2.1.1 The constitutional starting point

A country that is contemplating a constitution-making process may:

  • currently have no constitution at all;
  • have no acceptable constitution;
  • have a functioning constitution, but one that is expected to be replaced by a new constitution; or
  • contemplate only amendment of an existing document.

Having no constitution at all is a rare situation, but it can occur if a new country is carved out of an existing one, or if a number of existing countries decide to form a new, perhaps federal, state. Much more common is the situation in which conflict or radical political change has made the existing constitution unacceptable. Usually it is the institutions, the distribution of power, and the access to resources that are unacceptable, but sometimes even the existing document cannot be tolerated—perhaps because of who made it—even if the new institutions may not differ much from the old. Sometimes the existing situation is so unworkable or so unacceptable that constitution-making has to take place in two stages: first, an interim constitution is prepared; then, through processes established by the interim constitution, the final constitution is created.

The following examples indicate the variety of starting points and incentives that have affected constitution-making processes:

  • Timor-Leste—was a totally new country carved out of Indonesia; for a while it operated on the basis of United Nations regulations, but it needed a constitution.
  • South Africa—had a fully functioning constitution, but it was based on a racist rejection of any rights for the majority of the population; an interim constitution was adopted as the result of negotiations between the old regime and representatives of the majority. This was passed into law through the processes of the old constitution, and under its processes the final constitution was prepared.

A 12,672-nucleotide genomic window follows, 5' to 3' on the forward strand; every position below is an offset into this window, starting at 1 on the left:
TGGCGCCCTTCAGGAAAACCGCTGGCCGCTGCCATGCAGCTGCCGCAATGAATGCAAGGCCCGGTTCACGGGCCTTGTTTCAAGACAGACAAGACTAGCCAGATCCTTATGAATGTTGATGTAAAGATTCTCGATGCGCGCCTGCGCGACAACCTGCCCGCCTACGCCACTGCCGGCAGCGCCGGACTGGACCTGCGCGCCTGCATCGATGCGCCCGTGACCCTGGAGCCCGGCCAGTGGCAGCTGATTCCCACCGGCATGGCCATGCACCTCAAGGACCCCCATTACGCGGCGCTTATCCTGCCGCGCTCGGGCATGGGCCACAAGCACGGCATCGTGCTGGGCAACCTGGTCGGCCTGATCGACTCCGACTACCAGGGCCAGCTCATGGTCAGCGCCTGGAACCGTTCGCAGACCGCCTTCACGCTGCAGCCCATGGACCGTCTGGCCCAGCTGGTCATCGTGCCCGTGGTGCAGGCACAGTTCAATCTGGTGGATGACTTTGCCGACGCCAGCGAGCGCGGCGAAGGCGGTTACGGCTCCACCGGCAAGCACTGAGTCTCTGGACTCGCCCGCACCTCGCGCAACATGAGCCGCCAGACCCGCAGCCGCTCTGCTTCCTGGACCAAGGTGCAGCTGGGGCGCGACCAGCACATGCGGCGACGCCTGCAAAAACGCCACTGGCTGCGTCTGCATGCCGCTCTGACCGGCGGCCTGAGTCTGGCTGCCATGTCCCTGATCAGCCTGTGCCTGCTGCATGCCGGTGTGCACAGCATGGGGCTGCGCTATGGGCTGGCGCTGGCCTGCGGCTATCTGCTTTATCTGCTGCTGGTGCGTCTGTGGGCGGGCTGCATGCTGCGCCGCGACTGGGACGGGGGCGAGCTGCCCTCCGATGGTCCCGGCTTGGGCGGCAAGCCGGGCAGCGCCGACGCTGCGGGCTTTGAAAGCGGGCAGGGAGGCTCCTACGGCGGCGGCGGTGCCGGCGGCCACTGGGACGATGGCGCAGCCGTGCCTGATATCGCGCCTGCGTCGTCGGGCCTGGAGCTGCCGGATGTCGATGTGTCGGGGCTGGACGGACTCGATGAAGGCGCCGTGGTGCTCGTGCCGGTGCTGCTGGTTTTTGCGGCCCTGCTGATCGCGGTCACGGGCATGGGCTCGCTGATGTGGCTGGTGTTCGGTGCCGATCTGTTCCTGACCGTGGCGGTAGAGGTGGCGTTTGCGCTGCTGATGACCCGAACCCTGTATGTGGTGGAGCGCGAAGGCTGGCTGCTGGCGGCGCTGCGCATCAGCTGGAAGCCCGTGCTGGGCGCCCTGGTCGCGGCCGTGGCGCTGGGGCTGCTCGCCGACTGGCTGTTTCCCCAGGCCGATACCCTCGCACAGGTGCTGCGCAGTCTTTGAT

• Afghanistan—had been controlled by the Taliban, who ruled in compliance with their view of Sharia (though they did say they used an existing constitution with its un-Islamic elements removed). After the Taliban were driven from power, the only constitution that seemed acceptable to the United States and the transitional Afghan leaders was that of 1964; shorn of its royalist elements, it was adopted as the interim constitution.
  • Switzerland—had a constitution dating from 1874 that had been amended 140 times. Changing it was challenging, but it no longer reflected many accepted principles, including human rights; it was decided that a new document was needed.